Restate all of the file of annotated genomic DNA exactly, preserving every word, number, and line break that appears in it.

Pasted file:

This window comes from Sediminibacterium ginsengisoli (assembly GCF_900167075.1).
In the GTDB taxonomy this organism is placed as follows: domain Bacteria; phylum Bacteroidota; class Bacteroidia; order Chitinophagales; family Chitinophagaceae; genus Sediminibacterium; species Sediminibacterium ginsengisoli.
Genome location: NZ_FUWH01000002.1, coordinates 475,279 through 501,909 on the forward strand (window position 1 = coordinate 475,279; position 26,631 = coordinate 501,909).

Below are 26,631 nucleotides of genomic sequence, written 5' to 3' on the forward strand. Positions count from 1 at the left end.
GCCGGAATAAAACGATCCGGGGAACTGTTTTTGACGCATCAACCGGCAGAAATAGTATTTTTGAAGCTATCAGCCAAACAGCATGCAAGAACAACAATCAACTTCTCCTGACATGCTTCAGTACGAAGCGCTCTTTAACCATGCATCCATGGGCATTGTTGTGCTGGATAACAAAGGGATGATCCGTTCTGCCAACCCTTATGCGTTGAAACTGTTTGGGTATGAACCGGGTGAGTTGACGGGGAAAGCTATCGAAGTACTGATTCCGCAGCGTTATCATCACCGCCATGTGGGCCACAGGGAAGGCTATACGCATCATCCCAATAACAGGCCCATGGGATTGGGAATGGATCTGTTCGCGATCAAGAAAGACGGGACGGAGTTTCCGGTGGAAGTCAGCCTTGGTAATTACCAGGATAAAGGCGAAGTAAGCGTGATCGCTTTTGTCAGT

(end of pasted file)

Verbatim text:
This window comes from Sediminibacterium ginsengisoli (assembly GCF_900167075.1).
In the GTDB taxonomy this organism is placed as follows: domain Bacteria; phylum Bacteroidota; class Bacteroidia; order Chitinophagales; family Chitinophagaceae; genus Sediminibacterium; species Sediminibacterium ginsengisoli.
Genome location: NZ_FUWH01000002.1, coordinates 475,279 through 501,909 on the forward strand (window position 1 = coordinate 475,279; position 26,631 = coordinate 501,909).

Below are 26,631 nucleotides of genomic sequence, written 5' to 3' on the forward strand. Positions count from 1 at the left end.
GCCGGAATAAAACGATCCGGGGAACTGTTTTTGACGCATCAACCGGCAGAAATAGTATTTTTGAAGCTATCAGCCAAACAGCATGCAAGAACAACAATCAACTTCTCCTGACATGCTTCAGTACGAAGCGCTCTTTAACCATGCATCCATGGGCATTGTTGTGCTGGATAACAAAGGGATGATCCGTTCTGCCAACCCTTATGCGTTGAAACTGTTTGGGTATGAACCGGGTGAGTTGACGGGGAAAGCTATCGAAGTACTGATTCCGCAGCGTTATCATCACCGCCATGTGGGCCACAGGGAAGGCTATACGCATCATCCCAATAACAGGCCCATGGGATTGGGAATGGATCTGTTCGCGATCAAGAAAGACGGGACGGAGTTTCCGGTGGAAGTCAGCCTTGGTAATTACCAGGATAAAGGCGAAGTAAGCGTGATCGCTTTTGTCAGT